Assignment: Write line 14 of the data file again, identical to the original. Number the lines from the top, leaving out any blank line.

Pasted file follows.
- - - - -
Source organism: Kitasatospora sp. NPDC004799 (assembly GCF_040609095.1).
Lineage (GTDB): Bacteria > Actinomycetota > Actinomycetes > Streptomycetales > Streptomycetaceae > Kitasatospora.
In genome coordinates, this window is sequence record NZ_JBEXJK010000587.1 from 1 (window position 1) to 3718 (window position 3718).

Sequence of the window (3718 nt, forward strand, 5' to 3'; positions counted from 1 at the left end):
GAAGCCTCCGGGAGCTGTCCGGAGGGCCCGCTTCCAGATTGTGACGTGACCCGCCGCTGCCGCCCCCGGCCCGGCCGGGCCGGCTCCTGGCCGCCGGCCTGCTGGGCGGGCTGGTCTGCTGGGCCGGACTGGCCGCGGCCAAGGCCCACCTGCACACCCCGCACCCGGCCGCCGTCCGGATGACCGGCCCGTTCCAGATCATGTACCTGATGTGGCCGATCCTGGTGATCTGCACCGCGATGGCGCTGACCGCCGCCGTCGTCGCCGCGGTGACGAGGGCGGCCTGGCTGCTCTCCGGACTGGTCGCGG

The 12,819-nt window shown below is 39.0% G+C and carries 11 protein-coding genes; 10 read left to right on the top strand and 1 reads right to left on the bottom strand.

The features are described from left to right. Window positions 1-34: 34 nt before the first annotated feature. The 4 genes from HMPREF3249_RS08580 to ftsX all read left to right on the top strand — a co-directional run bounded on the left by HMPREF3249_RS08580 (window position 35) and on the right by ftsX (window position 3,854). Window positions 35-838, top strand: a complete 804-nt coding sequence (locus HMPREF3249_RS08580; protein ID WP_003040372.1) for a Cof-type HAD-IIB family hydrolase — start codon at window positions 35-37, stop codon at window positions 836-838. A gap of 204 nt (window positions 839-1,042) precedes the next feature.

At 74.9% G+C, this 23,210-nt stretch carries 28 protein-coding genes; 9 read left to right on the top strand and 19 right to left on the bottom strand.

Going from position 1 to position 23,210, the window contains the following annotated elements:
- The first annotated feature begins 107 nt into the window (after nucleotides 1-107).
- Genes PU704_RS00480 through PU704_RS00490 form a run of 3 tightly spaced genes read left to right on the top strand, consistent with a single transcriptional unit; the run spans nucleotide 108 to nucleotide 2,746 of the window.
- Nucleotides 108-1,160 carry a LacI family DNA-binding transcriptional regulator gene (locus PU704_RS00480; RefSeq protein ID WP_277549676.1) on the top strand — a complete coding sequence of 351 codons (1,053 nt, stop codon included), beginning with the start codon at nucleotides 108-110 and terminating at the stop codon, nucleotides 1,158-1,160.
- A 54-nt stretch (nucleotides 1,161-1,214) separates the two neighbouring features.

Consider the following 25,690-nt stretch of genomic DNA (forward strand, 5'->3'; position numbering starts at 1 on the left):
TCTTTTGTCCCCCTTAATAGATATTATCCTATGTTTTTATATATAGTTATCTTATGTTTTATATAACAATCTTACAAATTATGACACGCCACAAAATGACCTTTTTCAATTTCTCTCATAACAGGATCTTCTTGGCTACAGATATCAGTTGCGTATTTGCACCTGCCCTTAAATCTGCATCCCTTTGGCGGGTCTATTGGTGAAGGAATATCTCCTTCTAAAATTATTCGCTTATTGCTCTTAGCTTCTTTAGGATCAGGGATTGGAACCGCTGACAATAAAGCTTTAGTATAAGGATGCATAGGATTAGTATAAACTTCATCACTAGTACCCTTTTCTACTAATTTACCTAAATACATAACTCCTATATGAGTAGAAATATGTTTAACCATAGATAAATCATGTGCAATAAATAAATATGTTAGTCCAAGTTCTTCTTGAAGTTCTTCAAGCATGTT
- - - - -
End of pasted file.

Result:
Consider the following 25,690-nt stretch of genomic DNA (forward strand, 5'->3'; position numbering starts at 1 on the left):